Verbal bullying

8 August 2016

Verbal abuse (also known as reviling) is described as a negative defining statement told to the person or about the person or by withholding any response thus defining the target as non-existent. If the abuser doesn’t immediately apologize and indulge in a defining statement, the relationship may be a verbally abusive one. In schools a young person may indulge in verbal abuse — bullying (which often has a physical component) to gain status as superior to the person targeted and to bond with others against the target. Generally the bully knows no other way to connect emotionally, i.e. , be bonded with others. In couple relationships the verbal abuser responds to the partner’s “separateness,” i. e. , independent thoughts, views, desires, feelings, expressions (even of happiness) as an irritant or even an attack. While some people believe the abuser has low self-esteem and so attempts to place their victim in a similar position, i. e. , to believe negative things about himself or herself this is not usually the case in couple relationships. A man may, for example, disparage a woman partner simply because she has qualities that were disparaged in him, i.e. , emotional intelligence, warmth, receptivity and so forth. A person of any gender, race, culture, sexual orientation, age, or size may experience verbal abuse. Typically, in couple or family relationships verbal abuse increases in intensity and frequency over time. After exposure to verbal abuse, victims may fall into clinical depression and/or post-traumatic stress disorder. The person targeted by verbal abuse over time may succumb to any stress related illness. Verbal abuse creates emotional pain and mental anguish in its target.

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Despite being the most common form of abuse, verbal abuse is generally not taken as seriously as other types, because there is no visible proof and the abuser may have a “perfect” persona around others. In reality, however, verbal abuse can be more detrimental to a person’s health than physical abuse. If a person is verbally abused from childhood on, he or she may develop psychological disorders that plague them into and through adulthood. Verbal abuse includes the following: countering withholding discounting abuse disguised as a joke blocking and diverting

accusing and blaming judging and criticizing trivializing undermining threatening name calling chronic forgetting ordering denial of anger or abuse abusive anger Verbal abuse creates emotional pain and mental anguish. It is a lie told to you or about you. Generally, verbal abuse defines people telling them what they are, what they think, their motives, and so forth. The best way to deal with a verbally abusive relationship, whether you are the target of verbal abuse or the perpetrator, is to find out everything you can about verbally abusive relationships and their dynamics.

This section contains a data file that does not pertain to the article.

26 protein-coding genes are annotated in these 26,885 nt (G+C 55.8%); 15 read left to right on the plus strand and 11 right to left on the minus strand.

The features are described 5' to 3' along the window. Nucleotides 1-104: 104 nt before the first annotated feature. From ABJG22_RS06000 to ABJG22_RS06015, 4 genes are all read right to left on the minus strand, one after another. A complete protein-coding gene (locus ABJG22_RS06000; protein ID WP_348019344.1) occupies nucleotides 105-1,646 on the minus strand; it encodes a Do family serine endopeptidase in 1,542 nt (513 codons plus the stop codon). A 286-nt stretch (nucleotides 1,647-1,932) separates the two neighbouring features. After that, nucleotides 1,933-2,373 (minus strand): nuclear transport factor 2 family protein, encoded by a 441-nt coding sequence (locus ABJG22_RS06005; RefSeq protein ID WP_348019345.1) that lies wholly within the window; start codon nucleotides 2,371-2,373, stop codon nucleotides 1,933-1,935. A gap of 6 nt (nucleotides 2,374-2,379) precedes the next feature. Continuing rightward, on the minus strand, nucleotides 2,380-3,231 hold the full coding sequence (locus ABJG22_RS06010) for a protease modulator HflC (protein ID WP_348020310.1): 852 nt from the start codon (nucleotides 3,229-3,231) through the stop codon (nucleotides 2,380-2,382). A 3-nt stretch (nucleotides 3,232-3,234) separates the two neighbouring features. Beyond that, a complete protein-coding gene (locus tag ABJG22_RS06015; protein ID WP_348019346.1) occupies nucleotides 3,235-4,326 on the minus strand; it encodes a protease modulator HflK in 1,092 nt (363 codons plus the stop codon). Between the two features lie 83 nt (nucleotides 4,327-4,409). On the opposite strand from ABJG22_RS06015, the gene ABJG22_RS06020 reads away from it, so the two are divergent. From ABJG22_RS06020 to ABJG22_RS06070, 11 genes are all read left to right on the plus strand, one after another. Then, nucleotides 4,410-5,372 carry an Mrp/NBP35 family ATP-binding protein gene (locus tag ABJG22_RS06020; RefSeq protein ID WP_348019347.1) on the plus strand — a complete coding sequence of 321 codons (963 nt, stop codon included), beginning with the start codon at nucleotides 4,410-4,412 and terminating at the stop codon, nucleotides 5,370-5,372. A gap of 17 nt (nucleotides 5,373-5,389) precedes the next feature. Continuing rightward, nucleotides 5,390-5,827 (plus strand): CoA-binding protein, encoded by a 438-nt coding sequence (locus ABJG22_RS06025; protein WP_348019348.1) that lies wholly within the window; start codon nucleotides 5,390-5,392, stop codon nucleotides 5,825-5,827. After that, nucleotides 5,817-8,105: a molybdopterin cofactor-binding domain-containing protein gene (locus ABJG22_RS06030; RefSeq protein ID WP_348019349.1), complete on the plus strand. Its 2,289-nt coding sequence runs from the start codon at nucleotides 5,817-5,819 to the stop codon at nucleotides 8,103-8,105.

Usually one person is blaming, accusing, even name calling, and the other is defending and explaining. Most people targeted by verbal abuse explain why what they’ve just heard is not true or not okay. They explain themselves because they believe the perpetrator is rational and can hear them and the relationship will then get better. Then they usually hear more verbal abuse, for instance, “You’re too sensitive. ” At that point they don’t usually realize that they have just been defined, and, therefore, verbally abused again.

Since the target of verbal abuse is often blamed, ignored, or yelled at, s/he may have difficulty recognizing just what is going on in the relationship. What is Emotional/Verbal Abuse? Emotional abuse includes non-physical behaviors such as threats, insults, constant monitoring or “checking in,” excessive texting, humiliation, intimidation, isolation or stalking. There are many behaviors that qualify as emotional or verbal abuse: Calling you names and putting you down. Yelling and screaming at you. Intentionally embarrassing you in public.

Preventing you from seeing or talking with friends and family. Telling you what to do and wear. Using online communities or cell phones to control, intimidate or humiliate you. Blaming your actions for their abusive or unhealthy behavior. Stalking you. Threatening to commit suicide to keep you from breaking up with them. Threatening to harm you, your pet or people you care about. Making you feel guilty or immature when you don’t consent to sexual activity. Threatening to expose your secrets such as your sexual orientation or immigration status. Starting rumors about you.

Threatening to have your children taken away. Is Emotional Abuse Really Abuse? A relationship can be unhealthy or abusive even without physical violence. Verbal abuse may not cause physical damage, but it does cause emotional pain and scarring. It can also lead to physical violence if the relationship continues on the unhealthy path its on. Sometimes verbal abuse is so bad that you actually start believing what your partner says. You begin to think you’re stupid, ugly or fat. You agree that nobody else would ever want to be in a relationship with you.

Constantly being criticized and told you aren’t good enough causes you to lose confidence and lowers your self esteem. As a result, you may start to blame yourself for your partner’s abusive behavior. Remember — emotional abuse is never your fault. In fact, your partner may just be trying to control or manipulate you into staying in the relationship. Talk to someone you trust, like a parent, friend or teacher, about the situation and make a safety plan. You can also chat with a peer advocate for more help when dealing with verbal abuse.

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